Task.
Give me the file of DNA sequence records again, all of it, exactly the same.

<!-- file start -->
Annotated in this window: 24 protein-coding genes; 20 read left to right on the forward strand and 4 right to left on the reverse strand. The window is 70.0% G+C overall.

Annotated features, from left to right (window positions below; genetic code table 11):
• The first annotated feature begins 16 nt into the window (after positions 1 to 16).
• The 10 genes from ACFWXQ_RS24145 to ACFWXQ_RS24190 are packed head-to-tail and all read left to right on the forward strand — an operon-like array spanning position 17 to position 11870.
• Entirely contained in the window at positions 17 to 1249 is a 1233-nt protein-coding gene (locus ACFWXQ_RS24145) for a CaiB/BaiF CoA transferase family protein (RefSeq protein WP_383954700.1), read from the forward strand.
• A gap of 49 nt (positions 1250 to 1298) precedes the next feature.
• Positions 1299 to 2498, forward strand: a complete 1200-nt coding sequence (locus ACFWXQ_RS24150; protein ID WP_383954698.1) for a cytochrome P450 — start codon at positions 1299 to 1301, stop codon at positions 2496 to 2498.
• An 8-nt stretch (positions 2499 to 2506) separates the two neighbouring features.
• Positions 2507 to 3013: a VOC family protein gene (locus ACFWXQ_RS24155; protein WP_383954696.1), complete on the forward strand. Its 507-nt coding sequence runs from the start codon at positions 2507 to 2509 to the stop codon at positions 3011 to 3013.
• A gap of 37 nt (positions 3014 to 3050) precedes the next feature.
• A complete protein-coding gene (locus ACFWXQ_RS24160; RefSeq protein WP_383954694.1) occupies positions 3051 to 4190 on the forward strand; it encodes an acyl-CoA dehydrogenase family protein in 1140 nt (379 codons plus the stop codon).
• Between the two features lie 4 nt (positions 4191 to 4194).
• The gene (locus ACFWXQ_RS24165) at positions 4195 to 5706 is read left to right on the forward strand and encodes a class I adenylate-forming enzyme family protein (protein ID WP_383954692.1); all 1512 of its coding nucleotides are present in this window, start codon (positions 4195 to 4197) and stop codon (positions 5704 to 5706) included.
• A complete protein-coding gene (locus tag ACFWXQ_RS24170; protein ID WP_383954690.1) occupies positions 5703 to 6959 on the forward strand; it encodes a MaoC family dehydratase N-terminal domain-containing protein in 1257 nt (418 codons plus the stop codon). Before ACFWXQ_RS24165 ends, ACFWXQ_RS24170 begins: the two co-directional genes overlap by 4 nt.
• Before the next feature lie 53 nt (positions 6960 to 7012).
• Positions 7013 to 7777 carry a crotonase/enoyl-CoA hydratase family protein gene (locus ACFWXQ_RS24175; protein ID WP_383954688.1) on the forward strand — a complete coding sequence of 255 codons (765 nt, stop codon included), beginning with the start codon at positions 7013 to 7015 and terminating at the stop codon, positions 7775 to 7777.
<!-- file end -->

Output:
Annotated in this window: 24 protein-coding genes; 20 read left to right on the forward strand and 4 right to left on the reverse strand. The window is 70.0% G+C overall.

Annotated features, from left to right (window positions below; genetic code table 11):
• The first annotated feature begins 16 nt into the window (after positions 1 to 16).
• The 10 genes from ACFWXQ_RS24145 to ACFWXQ_RS24190 are packed head-to-tail and all read left to right on the forward strand — an operon-like array spanning position 17 to position 11870.
• Entirely contained in the window at positions 17 to 1249 is a 1233-nt protein-coding gene (locus ACFWXQ_RS24145) for a CaiB/BaiF CoA transferase family protein (RefSeq protein WP_383954700.1), read from the forward strand.
• A gap of 49 nt (positions 1250 to 1298) precedes the next feature.
• Positions 1299 to 2498, forward strand: a complete 1200-nt coding sequence (locus ACFWXQ_RS24150; protein ID WP_383954698.1) for a cytochrome P450 — start codon at positions 1299 to 1301, stop codon at positions 2496 to 2498.
• An 8-nt stretch (positions 2499 to 2506) separates the two neighbouring features.
• Positions 2507 to 3013: a VOC family protein gene (locus ACFWXQ_RS24155; protein WP_383954696.1), complete on the forward strand. Its 507-nt coding sequence runs from the start codon at positions 2507 to 2509 to the stop codon at positions 3011 to 3013.
• A gap of 37 nt (positions 3014 to 3050) precedes the next feature.
• A complete protein-coding gene (locus ACFWXQ_RS24160; RefSeq protein WP_383954694.1) occupies positions 3051 to 4190 on the forward strand; it encodes an acyl-CoA dehydrogenase family protein in 1140 nt (379 codons plus the stop codon).
• Between the two features lie 4 nt (positions 4191 to 4194).
• The gene (locus ACFWXQ_RS24165) at positions 4195 to 5706 is read left to right on the forward strand and encodes a class I adenylate-forming enzyme family protein (protein ID WP_383954692.1); all 1512 of its coding nucleotides are present in this window, start codon (positions 4195 to 4197) and stop codon (positions 5704 to 5706) included.
• A complete protein-coding gene (locus tag ACFWXQ_RS24170; protein ID WP_383954690.1) occupies positions 5703 to 6959 on the forward strand; it encodes a MaoC family dehydratase N-terminal domain-containing protein in 1257 nt (418 codons plus the stop codon). Before ACFWXQ_RS24165 ends, ACFWXQ_RS24170 begins: the two co-directional genes overlap by 4 nt.
• Before the next feature lie 53 nt (positions 6960 to 7012).
• Positions 7013 to 7777 carry a crotonase/enoyl-CoA hydratase family protein gene (locus ACFWXQ_RS24175; protein ID WP_383954688.1) on the forward strand — a complete coding sequence of 255 codons (765 nt, stop codon included), beginning with the start codon at positions 7013 to 7015 and terminating at the stop codon, positions 7775 to 7777.